Jomo Audio Trinity BS (Brass)

Sound Analysis.


The Trinity have an impressive presentation. The tonality is a warm and smooth one, but don’t underestimate the technical capability of the Trinity, as it is combined with a very large and airy stage, and an incredibly revealing nature. Much of this is dependent on source, but with a neutral or brighter source the Trinity will happily point it out to you when a recording is of a poor quality. That difference was clear between my AK70 (warm-natural) and the K3 (neutral), but also between the SE and balanced out of my AK70. The balanced out of the AK70 is a little more laidback in the treble and (using Ares II) that helped to make the Trinity a bit kinder to older Jazz recordings. But even with a neutral source it does not get offensive because of the smoothness. It is just that the Trinity achieve such outstanding clarity and are so exceptionally detailed, well beyond anything I have heard so far, so there is no hiding for poor quality recording. It is like the Trinity kindly tap you on the shoulder saying: “Excuse me, could you possibly get a better quality recording of this album because this is not quite up to snuff, my dear chap?” …rather than sticking pins in your ears to bully you into buying a better quality recording.

When I shared some first impressions of the Trinity I used the word “soulful” to describe their sound and I still think that is a great word to sum up what I feel the Trinity with the brass nozzle do best. For classical music, especially any pieces with a bit more emphasis on the bass section such as Beethoven’s 5th, I think the Trinity are a touch too warm and the bass a little too physical. Not that it is in any way bad, I could happily listen to it (and have), but it is not quite as good as the Trinity are for other types of music. When I switched to music by the Rolling Stones, Eric Clapton, Sting (Live) and Santana, the Trinity started showing their incredibly soulful nature and proved to be the most engaging IEMs I have heard to date.

What struck me about tracks such as Santana’s Smooth is how coherent and well balanced everything was. There is some slight emphasis on the bass, but in a way that you might expect it at a live performance. It is when you focus on Rob Thomas’ voice and Santana’s guitar that the bass starts to become more functional and the soundscape starts to take shape. The bass guitar adds a smooth and relaxed rhythm, percussions add energy and cymbals top off that energy with a wonderfully sweet sparkle, all surrounding the voice and guitar at the centre compelling you to move. Everything just feels like it is in exactly the right place to build up the emotion of the song and get you fully immersed in the music. It feels like standing right there with Rob and Santana, playing/singing along, rather than merely listening.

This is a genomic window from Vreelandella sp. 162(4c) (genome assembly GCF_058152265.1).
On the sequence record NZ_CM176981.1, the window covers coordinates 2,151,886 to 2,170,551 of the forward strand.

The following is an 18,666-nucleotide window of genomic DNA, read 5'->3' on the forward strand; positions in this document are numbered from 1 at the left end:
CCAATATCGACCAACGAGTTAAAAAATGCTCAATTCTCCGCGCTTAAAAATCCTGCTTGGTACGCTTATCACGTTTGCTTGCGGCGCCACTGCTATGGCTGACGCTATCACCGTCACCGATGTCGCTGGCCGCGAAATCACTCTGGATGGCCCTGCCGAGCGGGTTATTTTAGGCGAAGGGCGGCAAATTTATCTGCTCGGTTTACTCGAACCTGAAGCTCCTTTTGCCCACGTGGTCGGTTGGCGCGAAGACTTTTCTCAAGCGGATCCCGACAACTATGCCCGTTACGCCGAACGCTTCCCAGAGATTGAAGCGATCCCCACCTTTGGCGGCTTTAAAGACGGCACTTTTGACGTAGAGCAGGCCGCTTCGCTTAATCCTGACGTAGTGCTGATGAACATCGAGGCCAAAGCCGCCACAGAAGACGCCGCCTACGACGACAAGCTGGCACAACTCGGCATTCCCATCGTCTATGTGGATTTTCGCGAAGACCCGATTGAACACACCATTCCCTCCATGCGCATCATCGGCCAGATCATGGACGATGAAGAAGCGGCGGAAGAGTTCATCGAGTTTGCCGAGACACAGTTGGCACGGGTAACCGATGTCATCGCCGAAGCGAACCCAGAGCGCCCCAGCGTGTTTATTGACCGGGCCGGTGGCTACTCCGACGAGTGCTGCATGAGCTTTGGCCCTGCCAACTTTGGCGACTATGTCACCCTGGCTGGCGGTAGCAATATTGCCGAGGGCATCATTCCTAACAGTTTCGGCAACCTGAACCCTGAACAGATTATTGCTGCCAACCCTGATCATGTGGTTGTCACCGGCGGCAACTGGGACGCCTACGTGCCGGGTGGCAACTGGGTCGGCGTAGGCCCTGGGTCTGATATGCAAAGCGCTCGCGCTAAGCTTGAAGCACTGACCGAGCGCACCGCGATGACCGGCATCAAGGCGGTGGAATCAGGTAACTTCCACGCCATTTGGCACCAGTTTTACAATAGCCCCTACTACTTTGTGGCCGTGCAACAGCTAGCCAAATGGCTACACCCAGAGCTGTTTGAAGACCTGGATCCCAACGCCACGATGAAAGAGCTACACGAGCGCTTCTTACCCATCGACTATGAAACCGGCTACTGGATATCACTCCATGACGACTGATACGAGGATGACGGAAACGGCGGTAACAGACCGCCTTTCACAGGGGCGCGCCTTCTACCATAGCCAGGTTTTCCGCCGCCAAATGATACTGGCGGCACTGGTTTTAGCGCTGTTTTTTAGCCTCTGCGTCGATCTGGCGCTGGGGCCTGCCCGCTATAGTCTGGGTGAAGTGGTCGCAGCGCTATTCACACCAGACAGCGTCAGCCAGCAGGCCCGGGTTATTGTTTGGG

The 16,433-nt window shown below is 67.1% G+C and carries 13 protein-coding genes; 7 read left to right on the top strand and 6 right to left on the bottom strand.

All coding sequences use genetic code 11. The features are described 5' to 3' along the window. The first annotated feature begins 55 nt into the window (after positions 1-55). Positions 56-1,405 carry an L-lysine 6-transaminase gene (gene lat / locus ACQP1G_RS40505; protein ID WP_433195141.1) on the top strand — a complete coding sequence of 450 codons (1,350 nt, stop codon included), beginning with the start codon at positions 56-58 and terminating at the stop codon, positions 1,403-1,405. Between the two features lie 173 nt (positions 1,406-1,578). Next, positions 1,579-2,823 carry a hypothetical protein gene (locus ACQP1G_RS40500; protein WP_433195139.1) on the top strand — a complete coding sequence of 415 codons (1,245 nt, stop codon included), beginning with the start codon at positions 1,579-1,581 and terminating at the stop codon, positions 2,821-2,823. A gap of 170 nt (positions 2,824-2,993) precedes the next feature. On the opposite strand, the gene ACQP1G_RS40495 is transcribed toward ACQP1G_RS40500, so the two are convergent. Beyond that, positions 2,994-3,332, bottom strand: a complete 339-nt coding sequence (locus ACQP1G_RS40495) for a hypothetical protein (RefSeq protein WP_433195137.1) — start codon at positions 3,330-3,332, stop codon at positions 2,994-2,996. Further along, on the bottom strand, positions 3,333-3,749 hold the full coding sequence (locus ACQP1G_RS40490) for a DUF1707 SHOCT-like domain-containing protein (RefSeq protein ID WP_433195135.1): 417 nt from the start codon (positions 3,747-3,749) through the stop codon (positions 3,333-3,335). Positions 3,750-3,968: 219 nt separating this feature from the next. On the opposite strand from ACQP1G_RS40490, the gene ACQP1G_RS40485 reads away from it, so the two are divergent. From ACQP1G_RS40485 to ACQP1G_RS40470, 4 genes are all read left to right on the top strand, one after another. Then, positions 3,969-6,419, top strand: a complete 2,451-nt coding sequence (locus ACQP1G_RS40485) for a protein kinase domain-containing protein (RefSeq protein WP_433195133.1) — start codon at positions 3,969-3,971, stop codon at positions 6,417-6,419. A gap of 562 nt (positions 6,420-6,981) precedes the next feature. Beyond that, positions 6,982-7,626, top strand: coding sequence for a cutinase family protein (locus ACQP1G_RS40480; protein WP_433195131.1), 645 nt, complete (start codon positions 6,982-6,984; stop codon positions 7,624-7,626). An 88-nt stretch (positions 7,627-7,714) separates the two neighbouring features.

The bass of the Trinity is a full, resonant and physical one with great detail and texture to it. It is a relatively slow bass and it gives the sound something similar to what you get with a live performance. It can extend really deep when needed, but does not do it as prominently as, say, the Empire Ears Legend X. I think the way the bass is tuned is a key part to the overall ‘soulful’ character of the Trinity.

The Trinity seem to have a character to them that is genuinely a coherent combination of three parts and it all starts with the bass. As with Santana’s Smooth, the Trinity excel with The Rolling Stones’ version of I Can’t Quit You Baby, where the foundation is the bass layer. It provides a slow pace that is set by the bass guitar and an impactful and physical drum to create a tangible ‘moody’ feeling upon which the other layers such as the guitar riffs sit, to give that unmistakable feeling of melancholy that is so characteristic of this track. In this case the bass adds the sort of warmth and physicality that helps set the slow moody pace, but in a more uplifting track such as Commit a Crime, the bass guitar is a little faster and due to its texture sets a higher foundational rhythm for the track that is incredibly engaging. To my ears it is technically incredibly good, but more importantly, works exceptionally well within the overall signature.